The Role and Rigor of Self-Assessment in MakerEd: Examples
by Christa Flores and Carolina Rodriguez
In part 2 of this blog we discussed the accuracy and payoff of using alternative assessments in a MakerEd context. In this blog we will get down to business looking at how to use self-assessment in real world project context. Nina Rodriguez, the coordinator of the Innovation and Design Lab at Downtown College Prep (San Jose), will be joining this conversation to talk about examples of self-assessment used in her classrooms.
Example Self-Assessment Tool #1: Student Surveys
6th Grade Project 2014: “School of the Future”
School: Downtown College Prep
Curriculum Designer: Nina Rodriguez
Eight sixth graders at Downtown College Prep met in the Innovation and Design Lab two days out of the week for one hour after school. The 6th graders met a total of 8 sessions to work on the “School of the Future” project, which consisted of students being grouped into teams responsible for designing a specific type of building (e.g. the library, the multi-purpose room, the front office) for a brand new campus. The goal for each team was to create a design that demonstrated empathy towards the needs of the staff and students who would use the facility, as well as to make a unique structure that reflected their own idea of what a school of the future would look like. Prior to starting the program, students filled out a questionnaire with the following questions:
When reading the completed surveys I noticed that they had a strong interest in making, as well as a familiarity with the very basics of the design process. As their guide for the project, my goal was to take this knowledge that they already had going into the after-school program and help them determine what aspect of the project they wanted to learn more about. These questions served as an introductory self-assessment for my students, in the sense that they were describing their own motivations for taking the time to work on this project outside of school as well as their expectations for their own learning.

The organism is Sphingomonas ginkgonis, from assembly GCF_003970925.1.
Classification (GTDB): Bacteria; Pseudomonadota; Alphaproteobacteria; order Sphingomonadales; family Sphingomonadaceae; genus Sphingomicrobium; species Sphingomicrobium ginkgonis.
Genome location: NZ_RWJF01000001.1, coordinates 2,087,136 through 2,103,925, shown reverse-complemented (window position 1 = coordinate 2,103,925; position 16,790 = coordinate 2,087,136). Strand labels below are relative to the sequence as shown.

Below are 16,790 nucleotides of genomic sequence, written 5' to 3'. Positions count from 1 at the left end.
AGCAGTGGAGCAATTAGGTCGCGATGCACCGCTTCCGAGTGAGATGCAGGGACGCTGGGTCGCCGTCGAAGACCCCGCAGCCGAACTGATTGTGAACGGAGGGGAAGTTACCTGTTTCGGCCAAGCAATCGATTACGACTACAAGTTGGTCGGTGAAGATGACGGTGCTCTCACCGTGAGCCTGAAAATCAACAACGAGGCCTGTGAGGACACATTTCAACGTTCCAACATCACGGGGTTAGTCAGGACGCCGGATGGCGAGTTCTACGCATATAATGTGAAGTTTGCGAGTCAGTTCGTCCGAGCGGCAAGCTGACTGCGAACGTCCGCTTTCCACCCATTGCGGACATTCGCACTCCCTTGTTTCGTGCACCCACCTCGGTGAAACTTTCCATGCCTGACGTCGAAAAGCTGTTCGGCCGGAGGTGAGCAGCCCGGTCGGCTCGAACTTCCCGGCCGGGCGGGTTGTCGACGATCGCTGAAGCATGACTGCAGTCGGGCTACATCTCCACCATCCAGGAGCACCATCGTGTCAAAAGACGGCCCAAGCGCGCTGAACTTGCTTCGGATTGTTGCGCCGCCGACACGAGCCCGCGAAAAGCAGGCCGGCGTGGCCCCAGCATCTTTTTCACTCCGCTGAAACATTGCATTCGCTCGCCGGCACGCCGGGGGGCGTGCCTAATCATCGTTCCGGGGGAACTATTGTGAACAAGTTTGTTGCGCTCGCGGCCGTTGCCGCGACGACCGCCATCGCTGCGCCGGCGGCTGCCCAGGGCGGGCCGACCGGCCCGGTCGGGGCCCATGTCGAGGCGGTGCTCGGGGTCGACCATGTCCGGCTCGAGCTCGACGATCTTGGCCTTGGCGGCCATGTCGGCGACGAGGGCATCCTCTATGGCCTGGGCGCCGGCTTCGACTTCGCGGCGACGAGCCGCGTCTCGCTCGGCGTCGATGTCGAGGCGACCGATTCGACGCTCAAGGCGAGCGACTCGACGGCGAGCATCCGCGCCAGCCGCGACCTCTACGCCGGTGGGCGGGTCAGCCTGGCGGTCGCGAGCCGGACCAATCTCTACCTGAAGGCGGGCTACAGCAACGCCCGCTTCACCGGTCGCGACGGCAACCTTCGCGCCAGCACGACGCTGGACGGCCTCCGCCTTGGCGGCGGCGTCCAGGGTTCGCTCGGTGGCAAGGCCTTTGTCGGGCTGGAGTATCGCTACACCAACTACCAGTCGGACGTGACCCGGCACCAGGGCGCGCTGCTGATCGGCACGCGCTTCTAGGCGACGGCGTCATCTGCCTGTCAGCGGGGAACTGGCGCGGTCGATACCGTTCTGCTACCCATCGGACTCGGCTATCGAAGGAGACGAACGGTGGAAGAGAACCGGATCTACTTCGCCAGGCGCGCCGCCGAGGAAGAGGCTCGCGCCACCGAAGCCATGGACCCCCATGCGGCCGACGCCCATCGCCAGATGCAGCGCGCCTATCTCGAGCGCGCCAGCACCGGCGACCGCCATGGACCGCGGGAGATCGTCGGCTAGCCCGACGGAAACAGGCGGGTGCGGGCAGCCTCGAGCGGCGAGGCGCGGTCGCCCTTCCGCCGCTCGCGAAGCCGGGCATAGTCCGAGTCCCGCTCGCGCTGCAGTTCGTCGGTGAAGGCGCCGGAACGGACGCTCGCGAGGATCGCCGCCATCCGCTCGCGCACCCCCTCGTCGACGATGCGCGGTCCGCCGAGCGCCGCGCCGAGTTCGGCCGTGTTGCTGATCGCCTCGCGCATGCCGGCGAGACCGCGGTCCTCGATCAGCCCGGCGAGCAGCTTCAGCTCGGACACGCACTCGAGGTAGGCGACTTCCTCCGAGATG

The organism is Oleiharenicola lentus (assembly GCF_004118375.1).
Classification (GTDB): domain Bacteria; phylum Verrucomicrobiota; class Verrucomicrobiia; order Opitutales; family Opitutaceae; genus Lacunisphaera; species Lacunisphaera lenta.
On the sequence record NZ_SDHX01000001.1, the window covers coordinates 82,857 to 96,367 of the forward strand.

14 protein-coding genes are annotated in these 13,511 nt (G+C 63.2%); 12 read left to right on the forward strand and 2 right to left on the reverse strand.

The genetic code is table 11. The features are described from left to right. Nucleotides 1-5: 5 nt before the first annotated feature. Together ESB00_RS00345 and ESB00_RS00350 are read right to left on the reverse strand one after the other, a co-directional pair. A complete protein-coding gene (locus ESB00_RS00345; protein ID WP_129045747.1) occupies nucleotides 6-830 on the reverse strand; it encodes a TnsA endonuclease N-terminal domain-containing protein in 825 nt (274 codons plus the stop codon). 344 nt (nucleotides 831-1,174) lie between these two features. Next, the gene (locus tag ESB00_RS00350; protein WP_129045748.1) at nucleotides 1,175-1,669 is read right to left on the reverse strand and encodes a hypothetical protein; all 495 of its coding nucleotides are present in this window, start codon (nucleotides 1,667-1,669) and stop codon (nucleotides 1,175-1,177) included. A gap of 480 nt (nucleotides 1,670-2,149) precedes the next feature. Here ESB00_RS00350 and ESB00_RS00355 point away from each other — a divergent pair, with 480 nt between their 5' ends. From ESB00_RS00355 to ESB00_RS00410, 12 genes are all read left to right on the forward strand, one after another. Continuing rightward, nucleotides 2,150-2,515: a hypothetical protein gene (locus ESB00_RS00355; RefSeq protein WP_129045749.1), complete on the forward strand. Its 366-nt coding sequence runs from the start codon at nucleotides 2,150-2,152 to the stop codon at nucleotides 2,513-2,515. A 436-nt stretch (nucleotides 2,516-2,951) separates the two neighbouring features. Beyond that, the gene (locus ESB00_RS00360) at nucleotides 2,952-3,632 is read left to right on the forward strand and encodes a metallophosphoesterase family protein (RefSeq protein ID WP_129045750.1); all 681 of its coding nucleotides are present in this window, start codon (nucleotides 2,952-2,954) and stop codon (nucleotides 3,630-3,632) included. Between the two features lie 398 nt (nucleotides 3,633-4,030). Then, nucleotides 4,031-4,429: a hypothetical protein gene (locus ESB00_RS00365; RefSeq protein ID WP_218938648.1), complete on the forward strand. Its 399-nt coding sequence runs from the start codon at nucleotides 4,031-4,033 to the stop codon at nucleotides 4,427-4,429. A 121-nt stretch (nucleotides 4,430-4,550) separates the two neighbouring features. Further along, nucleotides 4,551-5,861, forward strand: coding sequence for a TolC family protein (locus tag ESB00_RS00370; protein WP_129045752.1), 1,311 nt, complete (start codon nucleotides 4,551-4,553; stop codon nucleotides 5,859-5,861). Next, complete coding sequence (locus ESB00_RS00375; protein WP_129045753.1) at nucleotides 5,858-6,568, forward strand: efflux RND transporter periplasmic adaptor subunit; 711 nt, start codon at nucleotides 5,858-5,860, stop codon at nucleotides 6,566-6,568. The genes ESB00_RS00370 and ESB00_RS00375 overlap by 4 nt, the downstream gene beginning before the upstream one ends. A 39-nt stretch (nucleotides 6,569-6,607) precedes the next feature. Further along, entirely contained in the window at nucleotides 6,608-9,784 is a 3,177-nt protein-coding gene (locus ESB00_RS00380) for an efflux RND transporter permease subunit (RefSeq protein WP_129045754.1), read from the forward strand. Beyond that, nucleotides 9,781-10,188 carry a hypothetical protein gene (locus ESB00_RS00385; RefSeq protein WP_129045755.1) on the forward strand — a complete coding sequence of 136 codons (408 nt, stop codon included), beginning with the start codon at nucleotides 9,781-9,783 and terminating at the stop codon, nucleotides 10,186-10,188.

During the final session of the “School of the Future” project the students completed a survey that complemented the initial questionnaire:
My students’ responses demonstrated that self assessment makes it easier for them to determine specific interests as compared to when they first started the project. Having a prompt with parameters definitely focuses their attention to certain skills, but when the magnifying glass that is placed over their work is through a student’s eyes, they become active rather than passive learners.
In the first survey, students described what they wanted to do (“make stuff”, “drawing, inventing”). In the last survey above, they start to focus on achievements and challenges throughout their design process for their project, such as presenting their work at the school assembly or learning how to determine what materials worked best for their models. In addition, the students also made direct connections to the design process when reflecting on their learning experience, which was the primary focus for the the project.
Design Process by IDEAco, City X Project
My students have shown that they can express their expectations for their learning experience as well as recognize the primary concept(s) of a project. Surveys can be used as a starting point for in-depth self assessment, and can also be incorporated to help students when they are struggling to discern the successful aspects of their work as well as the components of their project they need to improve or address.